Celebrate incremental victories along the way without mentioning in the same celebration all the work yet to be done. Let victories be savored before throwing more work out there, before pointing out all that remains to be done. I wrote about the deflating effects of such poorly executed tactics here.

Second, point toward solutions not problems. Don’t ignore problems, but don’t focus on then either. The summary concept in the task of envisioning goals is FOCUS. What stands in sharp contrast in your word picture and what is in the foreground fuzz or background haze? FOCUS on the solution and its manifest resolution. In the world of digital photography and graphics, the concept of high resolution has come into common vocabulary. In that setting, high resolution is the inclusion of detail and sharp contrast making the photo or graphic more visible, more appreciated, more attractive. In your setting high resolution focus does the same thing. It brings the whole picture of an attractive and desirable future into focus because you made it so.

Third, define overarching goals that unite people and focus energy. The concept of teamwork and team function is everywhere, but not always well-executed. Comprehensive goals, goals that place one person’s contribution with another, one group’s participation alongside the others enables your team to see how the team functions. This cannot be done in a passing manner. I will address the means of communication very soon, but let me add here that your most important task is speaking with the people you work with. Email has its place, memos serve a purpose, general announcements do their job, but nothing, I mean NOTHING takes the place of a personal conversation with your staff. If you’re too busy to do this, you have allowed the wrong priorities to overwhelm.

The next post on Thursday will cover task #2 – Affirming Values.

Helping your associates grow

I want a staff entirely populated by trusted associates. Everyone does but hardly anyone has a staff who function at that level all the time. Someone somewhere at some time is unaware, that is to say, they are unconsciously incompetent.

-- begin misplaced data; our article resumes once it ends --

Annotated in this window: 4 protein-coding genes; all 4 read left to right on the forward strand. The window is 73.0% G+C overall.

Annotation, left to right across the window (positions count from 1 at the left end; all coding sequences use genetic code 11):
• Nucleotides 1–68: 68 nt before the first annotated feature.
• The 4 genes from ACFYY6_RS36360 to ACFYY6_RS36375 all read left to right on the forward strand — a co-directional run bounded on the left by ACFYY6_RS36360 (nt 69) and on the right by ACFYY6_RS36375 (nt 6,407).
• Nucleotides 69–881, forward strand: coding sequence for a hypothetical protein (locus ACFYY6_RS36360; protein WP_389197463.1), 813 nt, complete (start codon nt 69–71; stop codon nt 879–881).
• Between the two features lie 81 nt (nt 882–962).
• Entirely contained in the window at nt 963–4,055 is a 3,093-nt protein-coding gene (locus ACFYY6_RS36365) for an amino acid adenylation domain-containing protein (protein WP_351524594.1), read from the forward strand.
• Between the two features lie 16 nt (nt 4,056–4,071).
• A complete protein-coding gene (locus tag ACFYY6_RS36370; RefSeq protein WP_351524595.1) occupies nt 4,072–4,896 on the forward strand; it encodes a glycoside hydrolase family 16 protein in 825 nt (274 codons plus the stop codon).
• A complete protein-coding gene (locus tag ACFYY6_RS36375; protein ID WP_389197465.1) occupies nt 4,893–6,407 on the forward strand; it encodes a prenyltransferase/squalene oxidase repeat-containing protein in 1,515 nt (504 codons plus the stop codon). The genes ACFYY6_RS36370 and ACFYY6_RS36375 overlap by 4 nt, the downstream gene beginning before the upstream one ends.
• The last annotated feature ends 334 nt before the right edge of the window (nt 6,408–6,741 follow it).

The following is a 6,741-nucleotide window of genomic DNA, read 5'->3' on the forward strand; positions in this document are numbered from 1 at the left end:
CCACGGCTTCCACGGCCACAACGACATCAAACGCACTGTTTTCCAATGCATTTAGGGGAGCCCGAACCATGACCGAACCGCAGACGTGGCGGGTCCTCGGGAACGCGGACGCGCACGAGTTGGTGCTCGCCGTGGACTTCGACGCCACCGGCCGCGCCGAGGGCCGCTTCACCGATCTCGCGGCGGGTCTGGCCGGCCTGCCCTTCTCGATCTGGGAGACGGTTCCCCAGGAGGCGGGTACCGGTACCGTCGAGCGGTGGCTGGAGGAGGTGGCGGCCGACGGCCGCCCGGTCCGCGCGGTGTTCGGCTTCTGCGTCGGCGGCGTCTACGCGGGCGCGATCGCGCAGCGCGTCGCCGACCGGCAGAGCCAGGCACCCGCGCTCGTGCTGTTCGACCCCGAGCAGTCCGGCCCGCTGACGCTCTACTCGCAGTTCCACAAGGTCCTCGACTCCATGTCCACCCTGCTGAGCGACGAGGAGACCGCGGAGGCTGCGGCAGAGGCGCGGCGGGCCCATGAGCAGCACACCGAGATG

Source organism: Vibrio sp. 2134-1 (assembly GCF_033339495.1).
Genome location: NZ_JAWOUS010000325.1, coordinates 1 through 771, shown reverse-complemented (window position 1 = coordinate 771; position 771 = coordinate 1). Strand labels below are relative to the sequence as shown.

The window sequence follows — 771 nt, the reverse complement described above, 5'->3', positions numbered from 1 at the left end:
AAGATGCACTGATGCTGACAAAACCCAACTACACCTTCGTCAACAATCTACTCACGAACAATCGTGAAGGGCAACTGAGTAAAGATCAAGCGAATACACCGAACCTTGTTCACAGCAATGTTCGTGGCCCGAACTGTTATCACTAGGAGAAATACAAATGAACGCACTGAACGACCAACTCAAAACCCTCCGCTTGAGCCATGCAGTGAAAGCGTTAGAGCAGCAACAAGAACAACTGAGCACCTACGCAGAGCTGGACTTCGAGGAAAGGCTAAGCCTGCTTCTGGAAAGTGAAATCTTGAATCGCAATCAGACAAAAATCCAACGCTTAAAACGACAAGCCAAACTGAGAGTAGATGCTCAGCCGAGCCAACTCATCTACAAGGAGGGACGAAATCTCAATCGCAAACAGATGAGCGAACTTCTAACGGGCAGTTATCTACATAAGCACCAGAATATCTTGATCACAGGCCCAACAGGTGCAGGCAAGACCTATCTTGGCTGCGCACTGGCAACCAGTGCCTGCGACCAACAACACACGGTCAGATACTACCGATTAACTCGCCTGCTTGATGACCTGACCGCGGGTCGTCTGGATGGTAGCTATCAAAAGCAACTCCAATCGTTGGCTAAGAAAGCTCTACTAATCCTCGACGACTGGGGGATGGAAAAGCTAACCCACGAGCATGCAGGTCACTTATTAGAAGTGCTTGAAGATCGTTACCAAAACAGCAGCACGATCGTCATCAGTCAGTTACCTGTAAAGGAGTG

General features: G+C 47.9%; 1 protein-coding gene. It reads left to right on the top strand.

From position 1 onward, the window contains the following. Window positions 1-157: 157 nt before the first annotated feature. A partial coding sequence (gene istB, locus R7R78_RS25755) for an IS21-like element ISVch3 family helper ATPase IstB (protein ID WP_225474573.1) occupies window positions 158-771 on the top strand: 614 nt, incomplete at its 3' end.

You’ve probably seen this chart but I’ve put it in for a visual reference. Louis, the intern mentioned in the two previous posts, functioned more at that level that at any other, but was blissfully unaware of his incompetence. The operative word here is “blissfully”. Louis was incompetent, did not know he was incompetent, but had never been put up against visible, measureable, cognitive standards of awareness and performance to the point that he could grasp his incompetence.

He didn’t know that he didn’t know and, in that happy state of foggy standards, had appraised himself to be above average.

Effective leaders cyclically expose followers to concepts, skills, ideas, and tasks they don’t already know. This is called growth.

Notice I said cyclically. I did not say continually or regularly. To do so regularly or continually will provoke frustration, anger, fatigue, dismay, and deflation. People need positive reinforcement and a sense of accomplishment if they are to remain motivated.

But, they also need to be challenged if they are to avoid arrogance and self-righteousness. So, don’t nag, it works against you.

If you have people in your staff at the lowest level – forced laborer, (See the chart here) you should consider either finding a place for them to function somewhere else, or hand them off to a subordinate who can manage them thus freeing you to lead the others.

At the other three levels you can by and large leave people alone to do their jobs unless and until your direct intervention is called for. You, as leader, are monitoring and measuring two critical components – competence and confidence.

What are you looking for? You are looking for the teachable moment, that point when the person you are leading becomes aware that either they are ignorant of a required skill, attitude, aptitude, or insight and need to be instructed or they know of it but need coaching to integrate the skill, attitude, or aptitude.

If you try to intervene when a person is confident and competent your intervention will be regarded as interference and provoke resentment. If you try to intervene when the person is unconsciously incompetent, you will confound them.